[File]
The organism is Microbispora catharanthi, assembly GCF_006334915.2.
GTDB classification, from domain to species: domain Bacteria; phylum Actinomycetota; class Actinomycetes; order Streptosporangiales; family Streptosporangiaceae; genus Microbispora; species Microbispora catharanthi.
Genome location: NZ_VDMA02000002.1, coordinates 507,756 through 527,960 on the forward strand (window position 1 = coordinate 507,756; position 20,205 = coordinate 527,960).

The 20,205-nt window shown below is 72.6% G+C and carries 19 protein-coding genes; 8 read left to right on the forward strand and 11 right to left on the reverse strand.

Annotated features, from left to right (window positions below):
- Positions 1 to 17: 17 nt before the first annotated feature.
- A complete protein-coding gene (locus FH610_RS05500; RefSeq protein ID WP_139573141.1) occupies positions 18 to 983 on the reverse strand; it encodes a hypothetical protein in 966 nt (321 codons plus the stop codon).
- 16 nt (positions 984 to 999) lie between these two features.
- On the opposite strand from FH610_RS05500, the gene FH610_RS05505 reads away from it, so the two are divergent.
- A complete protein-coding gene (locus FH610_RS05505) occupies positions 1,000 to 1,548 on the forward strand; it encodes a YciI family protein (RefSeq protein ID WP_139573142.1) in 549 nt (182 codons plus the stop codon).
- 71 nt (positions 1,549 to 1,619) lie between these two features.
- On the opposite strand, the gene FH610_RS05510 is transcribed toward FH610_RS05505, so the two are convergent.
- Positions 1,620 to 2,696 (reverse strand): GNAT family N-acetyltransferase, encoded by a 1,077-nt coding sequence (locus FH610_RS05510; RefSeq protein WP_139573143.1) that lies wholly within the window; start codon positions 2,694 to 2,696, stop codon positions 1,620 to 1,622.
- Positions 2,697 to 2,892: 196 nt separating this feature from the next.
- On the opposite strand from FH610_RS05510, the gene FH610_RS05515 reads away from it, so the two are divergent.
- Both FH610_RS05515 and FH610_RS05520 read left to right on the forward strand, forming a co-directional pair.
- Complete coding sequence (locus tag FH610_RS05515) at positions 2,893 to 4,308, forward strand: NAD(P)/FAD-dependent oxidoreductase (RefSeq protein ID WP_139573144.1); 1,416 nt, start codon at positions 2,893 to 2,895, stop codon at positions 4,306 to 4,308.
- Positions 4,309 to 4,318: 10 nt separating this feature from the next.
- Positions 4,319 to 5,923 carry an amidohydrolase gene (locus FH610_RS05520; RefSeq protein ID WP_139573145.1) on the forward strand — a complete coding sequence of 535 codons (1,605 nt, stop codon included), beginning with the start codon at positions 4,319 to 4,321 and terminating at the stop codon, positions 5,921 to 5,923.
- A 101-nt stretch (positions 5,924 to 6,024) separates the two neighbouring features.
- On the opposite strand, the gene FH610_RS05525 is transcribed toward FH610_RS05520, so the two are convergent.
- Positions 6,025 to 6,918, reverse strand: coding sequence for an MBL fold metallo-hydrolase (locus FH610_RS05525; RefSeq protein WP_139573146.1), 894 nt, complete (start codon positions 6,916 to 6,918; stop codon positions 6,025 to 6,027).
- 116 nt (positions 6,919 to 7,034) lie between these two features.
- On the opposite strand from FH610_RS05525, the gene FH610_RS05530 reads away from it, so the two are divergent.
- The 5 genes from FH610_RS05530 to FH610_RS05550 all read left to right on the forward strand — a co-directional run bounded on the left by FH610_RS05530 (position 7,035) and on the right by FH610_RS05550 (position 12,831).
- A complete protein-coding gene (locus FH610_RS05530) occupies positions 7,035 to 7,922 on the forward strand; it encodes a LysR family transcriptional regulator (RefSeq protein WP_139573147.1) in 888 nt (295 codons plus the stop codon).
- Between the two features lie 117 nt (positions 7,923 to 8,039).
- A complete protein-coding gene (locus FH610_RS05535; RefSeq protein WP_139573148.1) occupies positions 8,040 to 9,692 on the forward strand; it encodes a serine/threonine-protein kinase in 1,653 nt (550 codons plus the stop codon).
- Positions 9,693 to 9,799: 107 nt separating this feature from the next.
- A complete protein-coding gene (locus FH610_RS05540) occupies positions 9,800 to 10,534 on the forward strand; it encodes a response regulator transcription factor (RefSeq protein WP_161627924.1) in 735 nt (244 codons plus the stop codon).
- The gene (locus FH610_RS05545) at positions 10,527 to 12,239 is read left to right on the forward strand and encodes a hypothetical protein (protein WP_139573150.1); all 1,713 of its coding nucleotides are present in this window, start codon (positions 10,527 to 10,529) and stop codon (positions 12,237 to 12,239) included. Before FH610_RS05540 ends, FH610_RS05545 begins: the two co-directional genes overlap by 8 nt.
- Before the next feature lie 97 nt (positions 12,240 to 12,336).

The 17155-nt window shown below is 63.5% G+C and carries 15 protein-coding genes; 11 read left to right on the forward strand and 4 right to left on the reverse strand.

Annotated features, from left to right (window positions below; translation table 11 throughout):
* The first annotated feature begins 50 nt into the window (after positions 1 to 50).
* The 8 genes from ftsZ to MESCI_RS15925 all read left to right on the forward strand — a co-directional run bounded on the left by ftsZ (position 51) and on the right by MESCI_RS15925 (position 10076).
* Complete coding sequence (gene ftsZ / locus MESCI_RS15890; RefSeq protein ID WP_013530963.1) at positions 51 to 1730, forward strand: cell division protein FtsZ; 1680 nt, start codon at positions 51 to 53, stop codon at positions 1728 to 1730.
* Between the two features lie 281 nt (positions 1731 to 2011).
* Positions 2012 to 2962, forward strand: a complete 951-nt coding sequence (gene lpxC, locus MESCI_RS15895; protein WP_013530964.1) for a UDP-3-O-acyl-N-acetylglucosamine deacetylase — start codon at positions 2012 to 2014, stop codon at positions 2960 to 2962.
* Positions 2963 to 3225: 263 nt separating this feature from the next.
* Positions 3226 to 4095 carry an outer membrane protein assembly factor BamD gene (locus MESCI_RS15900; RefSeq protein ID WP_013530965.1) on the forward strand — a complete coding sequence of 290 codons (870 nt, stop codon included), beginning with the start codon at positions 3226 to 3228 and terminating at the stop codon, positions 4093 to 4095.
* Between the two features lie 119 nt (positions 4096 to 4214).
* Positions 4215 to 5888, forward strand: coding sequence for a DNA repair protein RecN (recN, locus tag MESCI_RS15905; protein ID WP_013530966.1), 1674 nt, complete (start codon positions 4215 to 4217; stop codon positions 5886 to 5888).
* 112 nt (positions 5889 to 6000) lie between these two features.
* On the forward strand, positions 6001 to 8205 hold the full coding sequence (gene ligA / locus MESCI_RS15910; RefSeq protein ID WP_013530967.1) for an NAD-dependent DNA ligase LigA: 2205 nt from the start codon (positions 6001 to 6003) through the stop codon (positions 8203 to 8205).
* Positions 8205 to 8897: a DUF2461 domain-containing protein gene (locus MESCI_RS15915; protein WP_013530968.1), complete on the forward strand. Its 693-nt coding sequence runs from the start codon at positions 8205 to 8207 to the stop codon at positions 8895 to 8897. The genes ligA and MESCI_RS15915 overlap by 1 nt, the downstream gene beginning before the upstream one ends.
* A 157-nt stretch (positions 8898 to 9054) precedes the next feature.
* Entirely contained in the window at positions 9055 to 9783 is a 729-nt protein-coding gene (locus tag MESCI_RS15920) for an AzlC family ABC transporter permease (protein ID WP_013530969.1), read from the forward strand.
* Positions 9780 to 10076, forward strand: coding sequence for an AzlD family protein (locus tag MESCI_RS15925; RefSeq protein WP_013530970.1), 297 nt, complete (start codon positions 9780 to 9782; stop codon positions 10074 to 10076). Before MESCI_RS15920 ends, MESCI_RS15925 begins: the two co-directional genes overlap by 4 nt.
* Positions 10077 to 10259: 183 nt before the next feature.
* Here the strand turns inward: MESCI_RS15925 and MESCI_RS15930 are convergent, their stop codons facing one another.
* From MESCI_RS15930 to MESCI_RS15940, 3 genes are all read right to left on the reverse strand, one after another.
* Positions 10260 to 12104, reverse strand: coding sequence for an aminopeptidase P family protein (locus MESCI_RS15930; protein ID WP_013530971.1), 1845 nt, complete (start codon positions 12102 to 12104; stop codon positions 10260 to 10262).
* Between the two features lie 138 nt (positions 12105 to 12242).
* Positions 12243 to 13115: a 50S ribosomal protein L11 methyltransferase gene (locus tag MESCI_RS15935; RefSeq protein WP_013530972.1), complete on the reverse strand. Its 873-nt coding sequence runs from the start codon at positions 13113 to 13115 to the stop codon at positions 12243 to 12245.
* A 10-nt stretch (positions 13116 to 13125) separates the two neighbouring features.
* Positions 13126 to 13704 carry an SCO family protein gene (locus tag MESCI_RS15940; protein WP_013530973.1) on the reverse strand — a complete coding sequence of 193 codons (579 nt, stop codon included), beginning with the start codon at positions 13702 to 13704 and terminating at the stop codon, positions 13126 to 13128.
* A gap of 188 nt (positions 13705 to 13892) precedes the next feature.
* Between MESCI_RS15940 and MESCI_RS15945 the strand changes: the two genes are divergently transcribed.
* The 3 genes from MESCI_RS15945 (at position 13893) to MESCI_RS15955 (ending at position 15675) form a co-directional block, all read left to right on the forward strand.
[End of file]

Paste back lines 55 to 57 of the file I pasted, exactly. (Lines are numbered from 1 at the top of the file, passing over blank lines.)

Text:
* Positions 12243 to 13115: a 50S ribosomal protein L11 methyltransferase gene (locus tag MESCI_RS15935; RefSeq protein WP_013530972.1), complete on the reverse strand. Its 873-nt coding sequence runs from the start codon at positions 13113 to 13115 to the stop codon at positions 12243 to 12245.
* A 10-nt stretch (positions 13116 to 13125) separates the two neighbouring features.
* Positions 13126 to 13704 carry an SCO family protein gene (locus tag MESCI_RS15940; protein WP_013530973.1) on the reverse strand — a complete coding sequence of 193 codons (579 nt, stop codon included), beginning with the start codon at positions 13702 to 13704 and terminating at the stop codon, positions 13126 to 13128.